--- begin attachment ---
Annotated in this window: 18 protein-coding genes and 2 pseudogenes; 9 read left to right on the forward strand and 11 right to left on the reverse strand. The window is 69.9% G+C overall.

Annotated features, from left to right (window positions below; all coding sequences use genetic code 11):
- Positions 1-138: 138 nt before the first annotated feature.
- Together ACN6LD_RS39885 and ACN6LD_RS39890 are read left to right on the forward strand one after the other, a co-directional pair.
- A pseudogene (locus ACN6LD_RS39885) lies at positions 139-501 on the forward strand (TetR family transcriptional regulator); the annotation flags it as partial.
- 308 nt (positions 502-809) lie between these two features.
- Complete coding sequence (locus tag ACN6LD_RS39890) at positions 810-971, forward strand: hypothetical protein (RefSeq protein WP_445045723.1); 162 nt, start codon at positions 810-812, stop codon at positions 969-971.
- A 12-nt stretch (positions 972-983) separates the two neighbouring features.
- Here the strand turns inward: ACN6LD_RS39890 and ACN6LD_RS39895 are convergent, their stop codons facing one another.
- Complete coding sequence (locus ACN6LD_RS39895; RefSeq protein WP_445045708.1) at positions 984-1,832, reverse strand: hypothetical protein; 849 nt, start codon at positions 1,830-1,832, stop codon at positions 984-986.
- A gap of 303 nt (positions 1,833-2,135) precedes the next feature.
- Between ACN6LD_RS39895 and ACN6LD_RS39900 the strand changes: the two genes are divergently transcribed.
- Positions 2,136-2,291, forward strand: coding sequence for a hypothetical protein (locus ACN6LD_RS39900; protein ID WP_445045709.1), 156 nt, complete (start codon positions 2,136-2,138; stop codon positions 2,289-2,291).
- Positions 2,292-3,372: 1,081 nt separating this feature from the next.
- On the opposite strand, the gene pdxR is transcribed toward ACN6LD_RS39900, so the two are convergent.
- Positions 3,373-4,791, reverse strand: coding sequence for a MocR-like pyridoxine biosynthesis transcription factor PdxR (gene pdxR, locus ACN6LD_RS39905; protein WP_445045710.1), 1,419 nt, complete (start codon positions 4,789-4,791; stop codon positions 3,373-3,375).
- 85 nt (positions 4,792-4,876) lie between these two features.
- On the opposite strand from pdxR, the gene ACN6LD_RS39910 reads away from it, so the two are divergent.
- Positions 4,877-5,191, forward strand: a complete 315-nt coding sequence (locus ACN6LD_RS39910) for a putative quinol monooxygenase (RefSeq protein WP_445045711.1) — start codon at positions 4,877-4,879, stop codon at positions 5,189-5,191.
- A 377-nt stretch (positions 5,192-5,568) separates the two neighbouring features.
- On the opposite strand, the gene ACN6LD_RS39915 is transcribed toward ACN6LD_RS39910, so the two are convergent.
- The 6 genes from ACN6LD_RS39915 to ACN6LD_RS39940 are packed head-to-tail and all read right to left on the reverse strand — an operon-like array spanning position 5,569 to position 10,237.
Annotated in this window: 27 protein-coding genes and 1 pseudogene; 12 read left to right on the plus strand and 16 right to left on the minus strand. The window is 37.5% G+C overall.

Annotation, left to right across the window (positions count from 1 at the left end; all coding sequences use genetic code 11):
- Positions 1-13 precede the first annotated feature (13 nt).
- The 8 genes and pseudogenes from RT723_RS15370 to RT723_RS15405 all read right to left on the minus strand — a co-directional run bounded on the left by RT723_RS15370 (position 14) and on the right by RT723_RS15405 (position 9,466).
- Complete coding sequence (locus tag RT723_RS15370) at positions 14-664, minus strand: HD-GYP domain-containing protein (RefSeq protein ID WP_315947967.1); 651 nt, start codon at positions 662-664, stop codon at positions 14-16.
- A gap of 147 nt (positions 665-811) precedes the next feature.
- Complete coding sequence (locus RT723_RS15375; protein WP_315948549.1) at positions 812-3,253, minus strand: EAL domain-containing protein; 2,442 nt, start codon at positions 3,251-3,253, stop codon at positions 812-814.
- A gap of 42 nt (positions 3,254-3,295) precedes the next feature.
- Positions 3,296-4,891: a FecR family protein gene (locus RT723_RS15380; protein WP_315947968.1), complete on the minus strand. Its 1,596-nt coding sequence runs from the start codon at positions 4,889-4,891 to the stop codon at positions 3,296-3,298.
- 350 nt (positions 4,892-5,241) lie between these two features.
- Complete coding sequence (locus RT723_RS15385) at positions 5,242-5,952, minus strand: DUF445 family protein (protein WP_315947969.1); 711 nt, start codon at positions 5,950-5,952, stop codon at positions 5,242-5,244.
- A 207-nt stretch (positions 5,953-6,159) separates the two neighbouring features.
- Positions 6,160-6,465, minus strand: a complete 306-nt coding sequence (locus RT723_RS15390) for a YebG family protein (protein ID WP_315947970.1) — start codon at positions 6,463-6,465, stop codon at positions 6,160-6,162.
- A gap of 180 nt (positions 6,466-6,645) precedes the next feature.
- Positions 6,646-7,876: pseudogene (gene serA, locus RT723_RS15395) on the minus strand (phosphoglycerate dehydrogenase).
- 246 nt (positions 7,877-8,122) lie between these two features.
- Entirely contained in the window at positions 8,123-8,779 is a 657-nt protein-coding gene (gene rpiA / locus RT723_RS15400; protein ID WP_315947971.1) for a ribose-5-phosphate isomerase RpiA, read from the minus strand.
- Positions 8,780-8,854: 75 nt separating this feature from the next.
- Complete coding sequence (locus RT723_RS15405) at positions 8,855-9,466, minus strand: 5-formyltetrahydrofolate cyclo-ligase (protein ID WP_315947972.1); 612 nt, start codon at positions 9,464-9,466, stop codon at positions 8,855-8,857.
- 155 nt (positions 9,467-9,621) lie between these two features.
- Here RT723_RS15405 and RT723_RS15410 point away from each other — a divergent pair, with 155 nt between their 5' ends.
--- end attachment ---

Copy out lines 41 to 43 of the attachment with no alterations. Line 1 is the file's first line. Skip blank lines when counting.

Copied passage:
- Complete coding sequence (locus RT723_RS15405) at positions 8,855-9,466, minus strand: 5-formyltetrahydrofolate cyclo-ligase (protein ID WP_315947972.1); 612 nt, start codon at positions 9,464-9,466, stop codon at positions 8,855-8,857.
- 155 nt (positions 9,467-9,621) lie between these two features.
- Here RT723_RS15405 and RT723_RS15410 point away from each other — a divergent pair, with 155 nt between their 5' ends.